Welcome to another roundup of CHOP research in the news! This week’s stories from The Children’s Hospital of Philadelphia include the use of big data to understand a tiny molecular mechanism central to how cells function, a clinical trial of video games for improving attention, and the neurodevelopmental effects of so-called “smart drugs.”
Big Data Algorithm Aids Discovery of “DNA Scrunching”
A bioinformatics group from CHOP collaborated with researchers from Rutgers University to uncover details of an essential process in life: how a crucial enzyme locates the site on DNA where it begins to direct the synthesis of RNA.
“The algorithms we developed enable us to tackle many questions across diverse areas of DNA and RNA biology,” said Deanne Taylor, PhD, director of bioinformatics in the Department of Biomedical and Health Informatics at CHOP and research assistant professor of Pediatrics at the University of Pennsylvania. “Understanding these fundamental processes may help in developing antimicrobial treatments to fight bacterial disease.”
Dr. Taylor co-authored the study, which was published online this week in the journal Science.
In the study, Dr. Taylor and Yuanchao Zhang, a graduate student working with her bioinformatics group at CHOP, developed big-data algorithms to analyze sequencing data output from new experimental approaches developed by the CHOP/Rutgers team. These chemical and biochemical approaches generated vastly more data than previous methods, enabling this new discovery.
In their work with bacteria, the team found a next step that occurs after the enzyme RNA polymerase binds to DNA and partly unwinds the two strands of the DNA helix to begin translating DNA into RNA: The enzyme then continues unwinding those two strands, pulling the unwound DNA strands into itself until it engages the transcription start site. The researchers call this process “DNA scrunching.”
Read more in the CHOP press release.
Clinical Trial for Video Games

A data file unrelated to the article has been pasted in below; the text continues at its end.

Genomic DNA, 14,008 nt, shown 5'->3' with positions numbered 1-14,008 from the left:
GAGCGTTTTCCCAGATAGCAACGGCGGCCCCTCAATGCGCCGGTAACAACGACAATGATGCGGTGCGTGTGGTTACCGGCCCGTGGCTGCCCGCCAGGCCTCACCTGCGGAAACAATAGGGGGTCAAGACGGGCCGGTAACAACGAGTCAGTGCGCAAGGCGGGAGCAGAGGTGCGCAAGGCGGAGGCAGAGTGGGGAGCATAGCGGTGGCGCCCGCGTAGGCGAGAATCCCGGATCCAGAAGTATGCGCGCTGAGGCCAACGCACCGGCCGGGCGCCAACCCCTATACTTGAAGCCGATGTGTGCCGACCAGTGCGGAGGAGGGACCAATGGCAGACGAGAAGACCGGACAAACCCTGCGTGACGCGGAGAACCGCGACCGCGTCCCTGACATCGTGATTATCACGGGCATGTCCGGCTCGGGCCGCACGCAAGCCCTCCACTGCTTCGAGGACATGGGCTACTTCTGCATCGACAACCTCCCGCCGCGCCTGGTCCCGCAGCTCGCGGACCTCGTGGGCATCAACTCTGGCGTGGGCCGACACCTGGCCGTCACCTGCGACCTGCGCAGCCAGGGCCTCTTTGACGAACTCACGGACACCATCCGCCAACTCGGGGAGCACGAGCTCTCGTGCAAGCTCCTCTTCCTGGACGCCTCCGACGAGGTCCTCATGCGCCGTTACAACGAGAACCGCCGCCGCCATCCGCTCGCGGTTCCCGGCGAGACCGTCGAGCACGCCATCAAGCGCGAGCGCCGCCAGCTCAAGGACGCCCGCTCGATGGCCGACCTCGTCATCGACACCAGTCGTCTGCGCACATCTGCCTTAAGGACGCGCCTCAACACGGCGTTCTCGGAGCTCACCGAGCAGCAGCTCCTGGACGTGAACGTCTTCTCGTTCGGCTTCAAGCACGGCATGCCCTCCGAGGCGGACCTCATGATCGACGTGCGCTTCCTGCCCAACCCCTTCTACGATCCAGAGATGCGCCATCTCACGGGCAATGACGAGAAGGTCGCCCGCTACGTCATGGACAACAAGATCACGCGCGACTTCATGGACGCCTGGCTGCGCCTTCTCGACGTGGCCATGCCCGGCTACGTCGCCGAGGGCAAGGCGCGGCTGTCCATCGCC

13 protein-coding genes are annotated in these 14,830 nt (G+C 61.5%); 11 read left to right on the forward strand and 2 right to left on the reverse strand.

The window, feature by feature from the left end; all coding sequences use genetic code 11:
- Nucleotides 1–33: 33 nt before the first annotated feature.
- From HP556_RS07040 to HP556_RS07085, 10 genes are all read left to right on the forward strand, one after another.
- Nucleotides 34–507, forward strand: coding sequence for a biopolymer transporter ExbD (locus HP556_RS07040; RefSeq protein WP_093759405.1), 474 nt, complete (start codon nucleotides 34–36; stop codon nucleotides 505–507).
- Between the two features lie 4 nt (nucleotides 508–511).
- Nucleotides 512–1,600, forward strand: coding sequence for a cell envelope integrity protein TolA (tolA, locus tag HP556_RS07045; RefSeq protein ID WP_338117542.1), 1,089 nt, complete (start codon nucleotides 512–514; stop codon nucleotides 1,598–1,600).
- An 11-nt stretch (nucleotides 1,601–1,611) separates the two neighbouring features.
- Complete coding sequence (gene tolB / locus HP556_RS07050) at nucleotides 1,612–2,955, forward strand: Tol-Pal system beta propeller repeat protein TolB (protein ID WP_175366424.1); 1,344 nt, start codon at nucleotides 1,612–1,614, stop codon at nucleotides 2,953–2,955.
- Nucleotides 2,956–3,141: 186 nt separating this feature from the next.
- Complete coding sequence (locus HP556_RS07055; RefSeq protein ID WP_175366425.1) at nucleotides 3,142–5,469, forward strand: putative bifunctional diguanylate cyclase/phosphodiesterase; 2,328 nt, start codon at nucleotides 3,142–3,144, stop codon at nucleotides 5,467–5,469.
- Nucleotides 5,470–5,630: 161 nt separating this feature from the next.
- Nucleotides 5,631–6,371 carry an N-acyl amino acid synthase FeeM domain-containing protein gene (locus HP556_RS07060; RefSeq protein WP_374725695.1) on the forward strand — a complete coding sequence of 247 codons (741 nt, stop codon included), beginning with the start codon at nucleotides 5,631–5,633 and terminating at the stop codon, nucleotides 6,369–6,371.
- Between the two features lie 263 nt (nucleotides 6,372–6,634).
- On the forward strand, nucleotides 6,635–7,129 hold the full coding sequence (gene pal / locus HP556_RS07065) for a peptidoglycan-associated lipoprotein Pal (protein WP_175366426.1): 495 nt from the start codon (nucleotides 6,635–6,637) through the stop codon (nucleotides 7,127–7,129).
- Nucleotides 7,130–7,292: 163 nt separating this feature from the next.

What could be a more appealing prescription for children with autism spectrum disorder (ASD) and attention-deficit/hyperactivity disorder (ADHD) than a doctor’s order to play video games? It is too soon for video games to be part of standard therapy, but researchers are evaluating one game’s potential for improving attention.
Dr. Yerys, a psychologist at the Center for Autism Research at CHOP, is conducting a clinical trial of a game called Project: EVO, designed for children with ADHD. If it works, it could be especially valuable for children with both ASD and attention deficits, because only about half of this population responds to ADHD drugs — and those drugs come with side effects for many kids.
Solid evidence of the game’s clinical effectiveness, like the evidence needed for effectiveness of a medical device, will be required for U.S. Food and Drug Administration approval of the game as a therapy. Read more about EVO, and about why gathering this evidence will be challenging, in the Portland Tribune.
Getting Smart About Smart Drugs
ADHD drugs were also in the news this week for a controversial off-label use: neurological enhancement. A feature article in Nature highlighted the issue of healthy individuals, especially teens and young adults, taking drugs such as methylphenidate (Ritalin), amphetamine (Adderall), and the sleep-disorder drug modafinil (Provigil), without a prescription in an effort to boost brainpower or attention.
Kimberly Urban, PhD, a postdoctoral fellow at CHOP, commented on the limited evidence to date on long-term effects. She noted that these drugs target the neurotransmitters noradrenaline and dopamine, which are critically involved in teenagers’ brain maturation. Although the drugs do not seem to cause problems in teenagers with ADHD, it is unknown how they might disrupt the development process of other teenagers’ brains. Her past research in a small animal model indicates that methylphenidate might translate to problems with working memory and flexible thinking, if the effect holds true for humans as well.
Read more about the science of smart drugs in Nature.